Expert Commentary

When It Comes to Mediators, You Get What You Pay For

Good commercial mediators understand that, to settle cases, they must earn the confidence of litigators and help those litigators bring their clients' unrealistic expectations back to reality. Mediators can best accomplish these tasks, and get more cases settled, if they are full-time professionals and fairly paid for their work. Court systems and bar associations should respect these economic and psychological realities.


Mediation
June 2004

The relationship of court systems to the mediation field continues to change. The goal is to get cases settled whenever reasonably possible. But some courts, with the cooperation of bar associations, seem to be increasing their reliance on volunteer litigators as "settlement officers" rather than using fairly compensated, full-time, professional mediators to get the job done. It's not going to work. The structure of mediation compels the conclusion that more cases will settle if the mediations are conducted by full-time professional mediators.

Two geniuses from disparate fields have given us the insights that make these conclusions clear. They are retired Los Angeles Superior Court Judge Robert I. Weil and the late Stanford Psychology Professor Leon Festinger.

Why Are Full-Time Professional Mediators More Effective?

Many years ago, I heard Judge Weil lecture on "Settlement Conference Advocacy" for the Los Angeles County Bar Association. He conducted settlement conferences full time for the court, and he was extraordinarily effective. He explained his philosophy of settlement conferences in terms so sensible that his wisdom has stayed with me.

"The settlement judge is the one person to whom lawyers can turn for help with their problems," Judge Weil said. "When clients stop listening to lawyers' good advice, when they stop paying their bills, when the lawyer's life is becoming a living hell because a case or a client relationship is going south, the settlement judge is the one person who can help."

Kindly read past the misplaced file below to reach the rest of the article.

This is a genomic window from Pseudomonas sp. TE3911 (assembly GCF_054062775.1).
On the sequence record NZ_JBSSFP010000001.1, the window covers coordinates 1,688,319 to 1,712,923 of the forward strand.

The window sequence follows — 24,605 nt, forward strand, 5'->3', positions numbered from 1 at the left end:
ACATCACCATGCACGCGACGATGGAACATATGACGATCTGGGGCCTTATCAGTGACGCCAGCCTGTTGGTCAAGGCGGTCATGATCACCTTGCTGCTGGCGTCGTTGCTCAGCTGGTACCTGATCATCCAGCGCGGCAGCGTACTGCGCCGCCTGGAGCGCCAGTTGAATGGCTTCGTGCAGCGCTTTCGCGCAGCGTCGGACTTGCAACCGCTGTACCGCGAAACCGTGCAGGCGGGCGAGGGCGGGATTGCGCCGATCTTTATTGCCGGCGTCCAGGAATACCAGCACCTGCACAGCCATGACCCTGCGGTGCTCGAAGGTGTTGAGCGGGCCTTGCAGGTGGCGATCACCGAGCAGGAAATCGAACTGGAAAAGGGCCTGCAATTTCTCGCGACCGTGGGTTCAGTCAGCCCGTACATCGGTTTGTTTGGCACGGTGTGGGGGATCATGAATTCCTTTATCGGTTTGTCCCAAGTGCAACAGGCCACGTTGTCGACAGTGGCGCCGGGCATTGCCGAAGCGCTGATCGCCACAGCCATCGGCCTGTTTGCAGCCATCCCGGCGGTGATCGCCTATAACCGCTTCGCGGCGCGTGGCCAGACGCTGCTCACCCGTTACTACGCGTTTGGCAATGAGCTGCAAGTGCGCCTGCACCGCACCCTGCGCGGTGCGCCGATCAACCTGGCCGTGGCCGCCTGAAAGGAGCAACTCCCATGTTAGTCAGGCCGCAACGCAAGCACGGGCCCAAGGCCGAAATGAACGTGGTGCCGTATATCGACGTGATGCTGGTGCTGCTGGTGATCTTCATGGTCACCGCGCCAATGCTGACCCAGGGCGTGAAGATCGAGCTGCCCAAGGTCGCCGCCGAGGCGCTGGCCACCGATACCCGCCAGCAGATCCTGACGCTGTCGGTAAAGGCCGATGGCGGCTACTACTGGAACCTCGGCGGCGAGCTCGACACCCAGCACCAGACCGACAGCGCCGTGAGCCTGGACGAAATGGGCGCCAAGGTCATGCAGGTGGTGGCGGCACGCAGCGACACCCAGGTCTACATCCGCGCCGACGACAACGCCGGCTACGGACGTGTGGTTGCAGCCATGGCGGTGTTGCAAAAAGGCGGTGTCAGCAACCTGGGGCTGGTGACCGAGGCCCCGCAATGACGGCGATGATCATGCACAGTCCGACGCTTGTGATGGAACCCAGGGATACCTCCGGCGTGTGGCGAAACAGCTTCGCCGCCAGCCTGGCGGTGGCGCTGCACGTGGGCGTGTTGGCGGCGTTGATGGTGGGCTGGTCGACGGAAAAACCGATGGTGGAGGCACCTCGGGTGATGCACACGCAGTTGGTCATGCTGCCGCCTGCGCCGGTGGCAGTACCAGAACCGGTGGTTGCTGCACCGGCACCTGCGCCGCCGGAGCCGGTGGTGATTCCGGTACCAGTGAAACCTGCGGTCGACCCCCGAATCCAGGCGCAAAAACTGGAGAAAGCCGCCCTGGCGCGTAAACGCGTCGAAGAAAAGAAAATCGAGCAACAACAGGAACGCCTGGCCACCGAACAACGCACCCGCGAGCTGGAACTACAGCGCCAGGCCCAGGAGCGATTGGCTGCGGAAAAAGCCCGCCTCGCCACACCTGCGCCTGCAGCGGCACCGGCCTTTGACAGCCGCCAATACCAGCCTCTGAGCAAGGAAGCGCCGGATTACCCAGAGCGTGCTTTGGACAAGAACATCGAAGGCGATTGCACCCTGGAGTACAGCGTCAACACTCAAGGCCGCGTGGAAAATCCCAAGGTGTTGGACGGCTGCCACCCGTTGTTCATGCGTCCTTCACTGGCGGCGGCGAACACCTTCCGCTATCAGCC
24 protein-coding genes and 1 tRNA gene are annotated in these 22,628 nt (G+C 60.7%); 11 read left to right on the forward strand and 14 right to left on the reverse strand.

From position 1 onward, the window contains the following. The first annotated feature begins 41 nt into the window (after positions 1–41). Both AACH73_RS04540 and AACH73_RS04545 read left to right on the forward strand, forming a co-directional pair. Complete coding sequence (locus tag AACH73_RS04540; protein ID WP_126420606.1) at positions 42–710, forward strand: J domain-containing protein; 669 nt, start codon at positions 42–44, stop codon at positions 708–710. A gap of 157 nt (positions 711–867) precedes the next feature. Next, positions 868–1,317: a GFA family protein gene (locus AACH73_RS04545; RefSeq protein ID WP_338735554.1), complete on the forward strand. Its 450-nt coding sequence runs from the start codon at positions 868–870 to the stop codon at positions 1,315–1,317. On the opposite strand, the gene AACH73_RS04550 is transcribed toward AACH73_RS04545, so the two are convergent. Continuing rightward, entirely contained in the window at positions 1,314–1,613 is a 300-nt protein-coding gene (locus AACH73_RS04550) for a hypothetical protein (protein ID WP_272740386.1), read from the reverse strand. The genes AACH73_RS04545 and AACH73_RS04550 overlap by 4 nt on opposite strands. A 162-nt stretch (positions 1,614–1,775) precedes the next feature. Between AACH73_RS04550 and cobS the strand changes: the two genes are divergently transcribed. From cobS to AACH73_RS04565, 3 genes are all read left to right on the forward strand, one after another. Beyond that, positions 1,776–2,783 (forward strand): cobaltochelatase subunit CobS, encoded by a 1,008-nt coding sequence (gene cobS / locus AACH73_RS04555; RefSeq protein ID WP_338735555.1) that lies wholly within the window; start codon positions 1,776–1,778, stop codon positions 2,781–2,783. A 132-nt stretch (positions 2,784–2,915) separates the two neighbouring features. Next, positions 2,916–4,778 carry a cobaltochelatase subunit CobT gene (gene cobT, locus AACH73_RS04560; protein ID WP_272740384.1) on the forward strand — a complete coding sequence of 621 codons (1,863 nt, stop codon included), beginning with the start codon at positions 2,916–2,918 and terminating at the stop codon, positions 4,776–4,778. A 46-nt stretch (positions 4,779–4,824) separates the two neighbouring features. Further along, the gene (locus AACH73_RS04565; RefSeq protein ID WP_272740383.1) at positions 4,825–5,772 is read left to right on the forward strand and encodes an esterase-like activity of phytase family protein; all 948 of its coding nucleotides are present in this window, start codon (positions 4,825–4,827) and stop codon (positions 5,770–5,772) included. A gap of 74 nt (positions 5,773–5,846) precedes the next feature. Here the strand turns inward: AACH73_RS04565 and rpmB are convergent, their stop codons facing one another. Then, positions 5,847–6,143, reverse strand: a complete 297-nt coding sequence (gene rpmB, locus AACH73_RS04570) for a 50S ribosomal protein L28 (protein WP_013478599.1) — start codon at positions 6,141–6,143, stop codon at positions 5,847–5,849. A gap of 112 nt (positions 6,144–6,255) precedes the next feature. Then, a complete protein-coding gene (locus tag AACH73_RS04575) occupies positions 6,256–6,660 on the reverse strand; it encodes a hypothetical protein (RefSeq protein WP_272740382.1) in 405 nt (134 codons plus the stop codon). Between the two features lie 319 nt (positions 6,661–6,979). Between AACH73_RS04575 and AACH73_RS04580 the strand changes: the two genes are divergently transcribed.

"Lawyers don't want to turn to their partners or professional colleagues with these problems," Judge Weil continued, "because of fear of embarrassment. Who wants to confess their ineffectiveness to people who can adversely affect their compensation within a firm, or professional standing generally?" He went on, "You can confess to your family members without fear of professional embarrassment or retribution, but your family members lack the skill and the power to help." Finally, Judge Weil added, "The client, who seems to you to be the cause of all these problems is the last one you want to talk to about it."

To Judge Weil, that left the settlement judge—the one person upon whom lawyers could rely to keep their problems confidential, who had the skill to help, and the power as well. When he did his job well, and got lawyers and clients back on the same wavelength, that's when cases would settle.

In those days, there was no such thing as "mediation," and so Judge Weil spoke in terms of settlement conferences alone. But his sage words are equally applicable to mediation. In practice, mediators, too, get more cases settled when they focus on how to help lawyers deal with their problems. To do so, lawyers must believe that they can come clean with mediators, with no fear of having their candor exploited. That's why court programs that rely on litigators to take turns mediating each other's cases are not going to work.

Consider this example: The court selects Lawyer A, an intellectual property specialist and partner in Firm X, to mediate a patent case in which Lawyer B, also an intellectual property specialist, from Firm Y, represents one side. Firms X and Y compete for the same clients. Lawyers A and B are from time to time opposing counsel.

In preparation for the mediation, A calls B to chat about the challenges they will face in the mediation. B would love to tell A the truth: that he is having a hard time with "client control" issues. Internecine conflict within his client's organization is spinning out of control, and he is barely able to get clear instructions in a timely fashion. He can't figure out how to get along with the client representative with whom he most often deals. Nobody within the client organization takes him seriously when he tries to explain the manifest weaknesses of the case; they are just too angry at the former employees who are now their litigation adversaries. He has blown through a substantial retainer and has serious concerns about whether his firm will continue to be paid. And because of high associate turnover, some discovery issues were not handled as well as they should have been, resulting in the judge viewing him and his client as the "bad guys" in the litigation generally.

Fanciful? Exaggerated? Preposterous? Not at all. Lawyers confide things like this in me, and other mediators in whom they have confidence, all the time. Mediations work better and more cases settle when we know what's really going on and can address our efforts to the real problems. Why do lawyers have the confidence to acknowledge these secrets to full-time professional mediators? Because there's no fear of exploitation. We can't use the information against them in other contexts, as they fear their law partners or other professional colleagues might.